US Navy T-45C Goshawk Naval Trainer Aircraft
US Navy T-45C Goshawk Naval Trainer Aircraft

US Navy Resumes Flight Operations for Some T-45C Goshawk Naval Trainer Aircraft

Chief of Naval Air Training (CNATRA) has resumed T-45C Goshawk aircraft flight operations. The U.S. Navy and Marine Corps’ fleet of T-45Cs have been on a safety pause since Oct. 14 following the discovery of an engine blade failure. Engineering analysis has revealed that a subset of T-45C engine blades do not meet the manufacturer’s engine specifications; those aircraft remain grounded. The T-45Cs that have returned to flight contain engines that are compliant with these specifications. Flight operations for the rest of the T-45C fleet will remain paused as the Navy and its industry partner Rolls Royce continue to evaluate engineering data on the non-conforming parts and work to return additional T-45Cs to operational status. During this time, training air wings and squadrons are maximizing ground training, including classroom lectures, simulators and computer-based training.

“Safety of our student aviators and instructors is paramount. Our Navy teams and industry partner are diligently and thoroughly analyzing all facets of this issue to determine a safe and expeditious way forward for the rest of the T-45 fleet to return to flight,” said Rear Adm. John Lemmon, Program Executive Officer for Tactical Aircraft Programs (PEO(T)).

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“The process of returning to operations is based off engineering analysis by NAVAIR, with the most important decision being the safety of our aviators. The aircraft we are flying are verified and known-good. We have the highest confidence in the compliance of these aircraft. We sincerely thank the team at NAVAIR for their hard work and commitment to finding the best possible solution for the long-term safety of our aviators and aircraft. While the reintroduction of the T-45C fleet will be a staggered approach, it is not a process that will be rushed,” said CNATRA Rear Adm. Richard Brophy.

Chief of Naval Air Training Rear Adm. Richard Brophy (right) and Training Squadron 21 Commanding Officer Cmdr. Matthew Starr taxi in a T-45C Goshawk prior to a proficiency flight, Oct. 31. A portion of the T-45C fleet has resumed flight operations following an operational pause, which began Oct. 14.
Chief of Naval Air Training Rear Adm. Richard Brophy (right) and Training Squadron 21 Commanding Officer Cmdr. Matthew Starr taxi in a T-45C Goshawk prior to a proficiency flight, Oct. 31. A portion of the T-45C fleet has resumed flight operations following an operational pause, which began Oct. 14. (Photo by US Navy Naval Air Systems Command)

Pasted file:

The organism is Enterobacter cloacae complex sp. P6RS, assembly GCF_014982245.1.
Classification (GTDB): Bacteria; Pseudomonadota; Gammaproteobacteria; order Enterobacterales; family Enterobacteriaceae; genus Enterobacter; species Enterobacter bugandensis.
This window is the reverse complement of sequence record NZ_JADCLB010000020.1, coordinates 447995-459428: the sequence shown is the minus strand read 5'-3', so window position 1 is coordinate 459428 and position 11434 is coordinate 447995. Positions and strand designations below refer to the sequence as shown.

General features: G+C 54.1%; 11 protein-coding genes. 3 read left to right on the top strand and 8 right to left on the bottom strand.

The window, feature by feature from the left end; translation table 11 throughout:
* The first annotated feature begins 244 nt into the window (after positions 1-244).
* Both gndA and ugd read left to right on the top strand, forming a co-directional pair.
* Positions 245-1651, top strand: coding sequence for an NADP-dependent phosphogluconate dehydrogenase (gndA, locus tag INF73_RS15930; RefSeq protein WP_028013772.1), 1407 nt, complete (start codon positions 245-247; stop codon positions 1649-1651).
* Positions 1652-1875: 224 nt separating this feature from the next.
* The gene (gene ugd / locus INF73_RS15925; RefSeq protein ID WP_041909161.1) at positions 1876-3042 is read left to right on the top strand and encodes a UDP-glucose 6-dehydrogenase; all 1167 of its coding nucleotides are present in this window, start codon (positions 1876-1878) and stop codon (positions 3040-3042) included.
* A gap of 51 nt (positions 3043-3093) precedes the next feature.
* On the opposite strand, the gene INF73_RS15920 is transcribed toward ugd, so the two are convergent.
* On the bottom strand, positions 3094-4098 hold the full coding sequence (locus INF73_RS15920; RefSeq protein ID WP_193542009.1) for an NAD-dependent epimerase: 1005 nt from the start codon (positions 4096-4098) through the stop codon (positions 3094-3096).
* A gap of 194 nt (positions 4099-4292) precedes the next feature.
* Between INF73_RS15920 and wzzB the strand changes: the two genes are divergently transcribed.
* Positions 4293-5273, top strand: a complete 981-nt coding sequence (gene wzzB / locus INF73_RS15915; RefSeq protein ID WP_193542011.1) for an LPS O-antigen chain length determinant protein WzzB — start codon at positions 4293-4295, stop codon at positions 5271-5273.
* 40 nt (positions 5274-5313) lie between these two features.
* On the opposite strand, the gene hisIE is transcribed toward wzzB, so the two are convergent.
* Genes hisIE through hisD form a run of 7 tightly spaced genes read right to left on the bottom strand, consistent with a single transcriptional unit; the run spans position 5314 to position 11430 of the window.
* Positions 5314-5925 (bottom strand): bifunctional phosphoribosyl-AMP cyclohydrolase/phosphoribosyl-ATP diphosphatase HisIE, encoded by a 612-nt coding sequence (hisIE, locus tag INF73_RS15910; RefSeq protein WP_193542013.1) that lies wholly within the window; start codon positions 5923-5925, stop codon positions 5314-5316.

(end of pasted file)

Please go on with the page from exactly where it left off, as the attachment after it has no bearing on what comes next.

The McDonnell Douglas (now Boeing) T-45 Goshawk is a highly modified version of the British BAE Systems Hawk land-based training jet aircraft. Manufactured by McDonnell Douglas (now Boeing) and British Aerospace (now BAE Systems), the T-45 is used by the United States Navy as an aircraft carrier-capable trainer. Work on the production of the Goshawk was divided between the two primary partner companies. BAE Systems was responsible for manufacturing the fuselage aft of the cockpit, along with the air inlets, and the vertical stabilizer of the T-45 at their Samlesbury facility, while the wings were produced at the company’s plant at Brough, England. Boeing performed the manufacture of the remaining elements of the Goshawk, as well as conducting assembly of the type at a production line at St. Louis, Missouri, after having transferred work on the program from the company’s facility in Long Beach, California.

The T-45 Goshawk is a carrier-qualified version of the British Aerospace Hawk Mk.60. It was redesigned as a trainer for the United States Navy (USN) and United States Marine Corps (USMC). Changes were made to the Hawk in two stages. The initial redesign included stronger landing gear and airframe to withstand the loads imposed by catapult launches and high sink-rate (14 ft/sec) landings. A catapult tow bar attachment was added to the oleo strut of the new two-wheel nose gear . Other additions were an arresting hook, an increased span tailplane, side-mounted airbrakes, and the addition of stabilator vanes, known as ‘Side Mounted Upper Rear Fuselage Strakes’ (SMURFS – USN), to stabilize flow over the stabilator with speed brakes extended. Navy test pilots found deficiences which had to be corrected. Some required further external changes: a single ventral fin in front of the arrestor hook, a 6-inch (0.152 m) extension to the tail fin, squared-off wing tips and leading-edge slats.

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